YOU ARE HERE: LAT HomeCollections

Young 'Carveboarders' Head for the Hills for Their Thrills

Sport combines skills of snowboarding, skateboarding and surfing. Bus drivers liken themselves to ski lift operators.

October 20, 2002|Martha Irvine | Associated Press Writer

SAN FRANCISCO — It's nearing 11 p.m. as six guys hop on a city bus, each of them toting a wheeled contraption that looks like the monster truck of skateboards.

The men, mostly young professionals in their 20s, have already spent years looking to ride the perfect wave or carve into an untouched mountainside of powder snow.

But those aren't options right now.

Tonight, the moon is out, the fog uncharacteristically absent and traffic scant -- ideal conditions for a sport that combines techniques used in skateboarding, snowboarding and even surfing.

Some call it carveboarding or flowboarding, names derived from the brand of boards they ride.

In rougher terrain, with no asphalt and wheeled boards that have bindings, it's commonly known as mountainboarding.

"Final destination," driver Roy Flugence says over the bus loudspeaker, drawing a chorus of laughter and cheers as the group exits at the top of a steep hill.

The next few hours are a flurry of wild rides and commentary -- "Nice one!" and "Watch the wall!" -- through San Francisco's Sunset District, a residential neighborhood with Pacific Ocean views.

Fueled by a steady intake of doughnuts, candy and the occasional beer, the riders race down the hills, one after the other, making quick, zigzagging turns. Along the way, they scope out driveways that make good ramps for fancy turns and a little added excitement.

Beginners are advised to start with deeply carved, slower turns. And even the most experienced riders adjust their wheel pressure to the incline (softer tires have more grip on steep hills).

"Ohhhhh, man," Josiah Bunting said as he got up after a too-close encounter with a telephone pole.

Even he admits that falling is "unnerving" -- and he won on the TV show "Fear Factor," a gig that included jumping from a moving vehicle.

"All you can do is dig in your wheels, lower your center of gravity and hope for the best," said Bunting, who sells ads for a high-tech magazine by day.

He and the others choose not to wear helmets or other protective gear. But most board makers recommend otherwise.

On their Web site, for example, the makers of Mongoose All-Terrain Boards advise wearing "a helmet, protective eye wear, wrist guards, leather gloves, elbow pads, knee pads, sturdy athletic shoes, long pants and long sleeves."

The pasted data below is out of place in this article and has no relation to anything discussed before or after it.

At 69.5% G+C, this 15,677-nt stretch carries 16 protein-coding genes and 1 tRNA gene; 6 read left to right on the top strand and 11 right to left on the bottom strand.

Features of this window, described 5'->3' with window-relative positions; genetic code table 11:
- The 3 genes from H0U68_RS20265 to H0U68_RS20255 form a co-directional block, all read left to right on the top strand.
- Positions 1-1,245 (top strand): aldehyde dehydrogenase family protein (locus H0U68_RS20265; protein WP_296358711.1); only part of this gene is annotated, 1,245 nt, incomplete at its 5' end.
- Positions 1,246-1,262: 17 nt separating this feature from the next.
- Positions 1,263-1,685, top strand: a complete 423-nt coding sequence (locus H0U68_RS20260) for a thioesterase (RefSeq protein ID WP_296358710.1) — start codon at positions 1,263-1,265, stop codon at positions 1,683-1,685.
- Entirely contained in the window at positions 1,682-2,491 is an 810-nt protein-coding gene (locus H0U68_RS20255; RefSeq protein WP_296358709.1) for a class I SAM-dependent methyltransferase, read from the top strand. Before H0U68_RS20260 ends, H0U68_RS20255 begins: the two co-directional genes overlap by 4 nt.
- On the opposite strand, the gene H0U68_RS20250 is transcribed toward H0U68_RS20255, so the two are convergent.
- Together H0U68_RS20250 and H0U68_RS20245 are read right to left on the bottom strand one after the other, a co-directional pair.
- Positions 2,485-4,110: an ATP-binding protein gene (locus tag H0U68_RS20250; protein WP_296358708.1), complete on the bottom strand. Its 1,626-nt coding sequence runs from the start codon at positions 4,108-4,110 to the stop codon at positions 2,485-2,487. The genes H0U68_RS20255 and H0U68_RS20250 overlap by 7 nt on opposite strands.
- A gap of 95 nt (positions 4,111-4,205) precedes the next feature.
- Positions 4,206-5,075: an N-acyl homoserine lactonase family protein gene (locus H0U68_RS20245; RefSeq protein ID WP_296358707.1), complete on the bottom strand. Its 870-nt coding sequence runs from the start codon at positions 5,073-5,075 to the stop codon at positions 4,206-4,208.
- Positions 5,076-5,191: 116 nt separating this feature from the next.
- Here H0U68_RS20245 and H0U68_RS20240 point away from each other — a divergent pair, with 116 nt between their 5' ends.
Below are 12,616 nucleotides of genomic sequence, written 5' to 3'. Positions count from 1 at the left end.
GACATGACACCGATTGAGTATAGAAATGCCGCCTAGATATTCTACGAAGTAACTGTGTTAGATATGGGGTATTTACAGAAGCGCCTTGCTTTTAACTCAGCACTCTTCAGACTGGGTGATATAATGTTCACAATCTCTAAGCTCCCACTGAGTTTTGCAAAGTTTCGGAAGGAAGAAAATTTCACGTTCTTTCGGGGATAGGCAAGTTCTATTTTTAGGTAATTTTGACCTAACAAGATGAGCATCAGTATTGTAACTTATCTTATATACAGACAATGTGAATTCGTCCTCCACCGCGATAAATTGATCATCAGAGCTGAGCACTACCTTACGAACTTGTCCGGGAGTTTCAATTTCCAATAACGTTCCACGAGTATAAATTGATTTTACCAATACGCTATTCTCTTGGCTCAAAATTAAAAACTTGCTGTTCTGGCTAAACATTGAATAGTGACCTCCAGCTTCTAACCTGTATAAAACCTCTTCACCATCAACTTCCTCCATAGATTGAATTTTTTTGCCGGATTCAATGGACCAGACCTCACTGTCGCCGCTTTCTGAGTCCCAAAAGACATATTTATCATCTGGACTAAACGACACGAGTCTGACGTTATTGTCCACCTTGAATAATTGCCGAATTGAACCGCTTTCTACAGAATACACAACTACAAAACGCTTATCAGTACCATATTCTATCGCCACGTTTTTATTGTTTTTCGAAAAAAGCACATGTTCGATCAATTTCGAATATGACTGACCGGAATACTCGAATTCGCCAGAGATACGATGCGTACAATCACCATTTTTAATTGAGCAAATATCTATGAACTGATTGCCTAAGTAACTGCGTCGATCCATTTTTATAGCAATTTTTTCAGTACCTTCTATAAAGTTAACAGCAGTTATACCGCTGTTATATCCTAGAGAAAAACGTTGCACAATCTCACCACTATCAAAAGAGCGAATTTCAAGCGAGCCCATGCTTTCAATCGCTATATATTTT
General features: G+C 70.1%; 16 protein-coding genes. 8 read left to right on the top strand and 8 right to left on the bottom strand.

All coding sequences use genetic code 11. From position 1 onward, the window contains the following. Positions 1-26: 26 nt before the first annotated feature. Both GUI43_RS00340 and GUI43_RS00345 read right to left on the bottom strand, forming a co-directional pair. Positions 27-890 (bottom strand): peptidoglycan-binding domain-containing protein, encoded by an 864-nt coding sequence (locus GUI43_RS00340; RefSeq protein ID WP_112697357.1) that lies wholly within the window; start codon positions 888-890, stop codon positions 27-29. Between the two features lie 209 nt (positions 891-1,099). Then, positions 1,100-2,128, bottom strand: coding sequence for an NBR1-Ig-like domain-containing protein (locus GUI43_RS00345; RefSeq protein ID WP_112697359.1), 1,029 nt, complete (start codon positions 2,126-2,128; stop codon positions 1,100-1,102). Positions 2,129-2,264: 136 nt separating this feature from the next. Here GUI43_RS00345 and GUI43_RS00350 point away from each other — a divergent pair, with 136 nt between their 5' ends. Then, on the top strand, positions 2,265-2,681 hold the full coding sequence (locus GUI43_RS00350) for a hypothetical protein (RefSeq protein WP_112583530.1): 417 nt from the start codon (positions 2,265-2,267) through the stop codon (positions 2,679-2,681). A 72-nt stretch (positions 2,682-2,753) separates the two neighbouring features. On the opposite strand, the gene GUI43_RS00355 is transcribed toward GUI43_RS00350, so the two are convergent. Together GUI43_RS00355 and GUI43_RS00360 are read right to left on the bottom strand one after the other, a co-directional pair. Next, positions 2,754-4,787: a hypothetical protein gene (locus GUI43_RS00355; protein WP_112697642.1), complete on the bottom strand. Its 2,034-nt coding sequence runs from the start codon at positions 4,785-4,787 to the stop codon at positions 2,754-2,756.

The boards themselves are often well over 3 feet long and generally cost $200 to $300.

The first time Steve Agnew saw one, he thought: "Dude, that looks like a death missile."

"But no, it was flexible," he said, noting the looser springs that allow the board to pivot from side to side much more easily than traditional skateboards. That feature, along with more or larger wheels, makes it easier to turn.

Agnew, a longtime surfer, said he liked the boards so much he became a sales representative for Carveboard, a company based in Carlsbad, Calif., and founded more than three years ago by surfing star Brad Gerlach and his father, Joe.

Flowlab, another California-based company, makes a board that has a series of wheels underneath, lined up in rows on either end of the board.

Agnew said many stores that carry surfing and snowboarding gear are starting to ask for more of these boards. The companies that make them also distribute as far away as Australia, Japan and Europe.

But the sport, while growing in stature, is still clearly in its infancy. Online message boards dedicated to it often contain pleas from people looking for riding partners.

Many, said Agnew, keep their boards in their cars, searching for any decent patch of ridable incline. The less traffic, the better.

That's why the San Francisco group often chooses later weeknights to make their runs.

They have little to fear from police, who are pretty tolerant of skateboarding, although Jabez Boyd said friends who don't ride give him a hard time.

"They ask, 'How old are you?' " said Boyd, who's 28 and works in commercial real estate. "And it does -- it takes us back to eighth grade. It makes us smile a lot."

He and the others found each other by word of mouth. Some met snowboarding. Others are college or work buddies.

When they're out riding, they take turns driving a "chase car," in case of injury or problems with their boards.

But they rely on the bus for transportation up the hills -- and share doughnuts with the drivers who are nice to them.

It's a well-known fact that Flugence, one of their favorite drivers, likes chocolate doughnuts.

"These guys are outta sight. They're out here all the cotton-pickin' time," Flugence said, grinning. "They make me feel like I'm a ski lift."

If you squint your eyes, rider Chris Clark said, you might just believe it, especially on nights when fog rolls in from the ocean and over the San Francisco hilltops.

Said Clark: "It almost looks like you're in a snowstorm."

Los Angeles Times Articles